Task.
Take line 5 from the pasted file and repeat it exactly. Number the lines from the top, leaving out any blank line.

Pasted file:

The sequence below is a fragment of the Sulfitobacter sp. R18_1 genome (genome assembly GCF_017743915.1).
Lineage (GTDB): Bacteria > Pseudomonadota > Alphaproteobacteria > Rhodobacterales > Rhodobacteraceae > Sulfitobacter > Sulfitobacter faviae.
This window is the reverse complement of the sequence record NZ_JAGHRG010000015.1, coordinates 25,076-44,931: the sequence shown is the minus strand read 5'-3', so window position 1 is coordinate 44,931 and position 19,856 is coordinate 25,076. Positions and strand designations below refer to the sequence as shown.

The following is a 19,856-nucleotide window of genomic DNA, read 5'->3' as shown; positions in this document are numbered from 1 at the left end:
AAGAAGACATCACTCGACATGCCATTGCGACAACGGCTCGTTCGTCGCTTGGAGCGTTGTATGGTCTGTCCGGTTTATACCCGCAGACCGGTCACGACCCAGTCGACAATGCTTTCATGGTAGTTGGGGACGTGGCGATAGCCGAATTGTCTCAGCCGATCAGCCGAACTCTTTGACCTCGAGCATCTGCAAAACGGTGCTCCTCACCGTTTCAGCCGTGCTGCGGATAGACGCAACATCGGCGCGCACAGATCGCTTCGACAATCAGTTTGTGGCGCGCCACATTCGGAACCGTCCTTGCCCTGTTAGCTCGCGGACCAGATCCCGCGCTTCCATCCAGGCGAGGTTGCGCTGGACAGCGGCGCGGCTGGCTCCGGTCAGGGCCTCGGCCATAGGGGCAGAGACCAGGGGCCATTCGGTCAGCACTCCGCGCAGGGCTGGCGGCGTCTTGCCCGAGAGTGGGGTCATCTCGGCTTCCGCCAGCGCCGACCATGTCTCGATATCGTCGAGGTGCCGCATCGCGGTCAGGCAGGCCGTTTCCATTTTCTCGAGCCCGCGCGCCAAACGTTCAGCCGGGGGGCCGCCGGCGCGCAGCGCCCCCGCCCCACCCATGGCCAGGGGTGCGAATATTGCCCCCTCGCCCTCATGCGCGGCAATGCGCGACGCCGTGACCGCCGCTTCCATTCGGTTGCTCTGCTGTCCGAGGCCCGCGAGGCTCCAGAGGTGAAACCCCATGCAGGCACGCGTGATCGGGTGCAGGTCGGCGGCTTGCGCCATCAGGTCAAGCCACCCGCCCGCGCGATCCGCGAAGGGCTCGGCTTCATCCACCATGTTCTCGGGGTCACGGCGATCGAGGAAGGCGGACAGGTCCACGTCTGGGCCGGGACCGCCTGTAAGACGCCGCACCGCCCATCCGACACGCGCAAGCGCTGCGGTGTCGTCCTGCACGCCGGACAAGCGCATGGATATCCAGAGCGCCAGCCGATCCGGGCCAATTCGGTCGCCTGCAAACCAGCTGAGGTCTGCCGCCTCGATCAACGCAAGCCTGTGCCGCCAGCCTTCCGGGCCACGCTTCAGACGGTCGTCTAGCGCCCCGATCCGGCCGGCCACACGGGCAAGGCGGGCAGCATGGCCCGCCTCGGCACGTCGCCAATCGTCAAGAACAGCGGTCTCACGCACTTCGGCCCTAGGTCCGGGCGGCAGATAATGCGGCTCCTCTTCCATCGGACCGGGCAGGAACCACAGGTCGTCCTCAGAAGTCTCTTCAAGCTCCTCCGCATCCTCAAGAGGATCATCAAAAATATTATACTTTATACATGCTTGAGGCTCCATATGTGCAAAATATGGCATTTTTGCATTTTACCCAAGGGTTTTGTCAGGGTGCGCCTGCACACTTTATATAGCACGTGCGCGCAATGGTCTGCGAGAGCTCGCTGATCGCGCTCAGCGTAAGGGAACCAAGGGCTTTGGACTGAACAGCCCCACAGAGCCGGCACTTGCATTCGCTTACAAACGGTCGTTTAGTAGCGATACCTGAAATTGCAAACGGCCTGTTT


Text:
AAGAAGACATCACTCGACATGCCATTGCGACAACGGCTCGTTCGTCGCTTGGAGCGTTGTATGGTCTGTCCGGTTTATACCCGCAGACCGGTCACGACCCAGTCGACAATGCTTTCATGGTAGTTGGGGACGTGGCGATAGCCGAATTGTCTCAGCCGATCAGCCGAACTCTTTGACCTCGAGCATCTGCAAAACGGTGCTCCTCACCGTTTCAGCCGTGCTGCGGATAGACGCAACATCGGCGCGCACAGATCGCTTCGACAATCAGTTTGTGGCGCGCCACATTCGGAACCGTCCTTGCCCTGTTAGCTCGCGGACCAGATCCCGCGCTTCCATCCAGGCGAGGTTGCGCTGGACAGCGGCGCGGCTGGCTCCGGTCAGGGCCTCGGCCATAGGGGCAGAGACCAGGGGCCATTCGGTCAGCACTCCGCGCAGGGCTGGCGGCGTCTTGCCCGAGAGTGGGGTCATCTCGGCTTCCGCCAGCGCCGACCATGTCTCGATATCGTCGAGGTGCCGCATCGCGGTCAGGCAGGCCGTTTCCATTTTCTCGAGCCCGCGCGCCAAACGTTCAGCCGGGGGGCCGCCGGCGCGCAGCGCCCCCGCCCCACCCATGGCCAGGGGTGCGAATATTGCCCCCTCGCCCTCATGCGCGGCAATGCGCGACGCCGTGACCGCCGCTTCCATTCGGTTGCTCTGCTGTCCGAGGCCCGCGAGGCTCCAGAGGTGAAACCCCATGCAGGCACGCGTGATCGGGTGCAGGTCGGCGGCTTGCGCCATCAGGTCAAGCCACCCGCCCGCGCGATCCGCGAAGGGCTCGGCTTCATCCACCATGTTCTCGGGGTCACGGCGATCGAGGAAGGCGGACAGGTCCACGTCTGGGCCGGGACCGCCTGTAAGACGCCGCACCGCCCATCCGACACGCGCAAGCGCTGCGGTGTCGTCCTGCACGCCGGACAAGCGCATGGATATCCAGAGCGCCAGCCGATCCGGGCCAATTCGGTCGCCTGCAAACCAGCTGAGGTCTGCCGCCTCGATCAACGCAAGCCTGTGCCGCCAGCCTTCCGGGCCACGCTTCAGACGGTCGTCTAGCGCCCCGATCCGGCCGGCCACACGGGCAAGGCGGGCAGCATGGCCCGCCTCGGCACGTCGCCAATCGTCAAGAACAGCGGTCTCACGCACTTCGGCCCTAGGTCCGGGCGGCAGATAATGCGGCTCCTCTTCCATCGGACCGGGCAGGAACCACAGGTCGTCCTCAGAAGTCTCTTCAAGCTCCTCCGCATCCTCAAGAGGATCATCAAAAATATTATACTTTATACATGCTTGAGGCTCCATATGTGCAAAATATGGCATTTTTGCATTTTACCCAAGGGTTTTGTCAGGGTGCGCCTGCACACTTTATATAGCACGTGCGCGCAATGGTCTGCGAGAGCTCGCTGATCGCGCTCAGCGTAAGGGAACCAAGGGCTTTGGACTGAACAGCCCCACAGAGCCGGCACTTGCATTCGCTTACAAACGGTCGTTTAGTAGCGATACCTGAAATTGCAAACGGCCTGTTT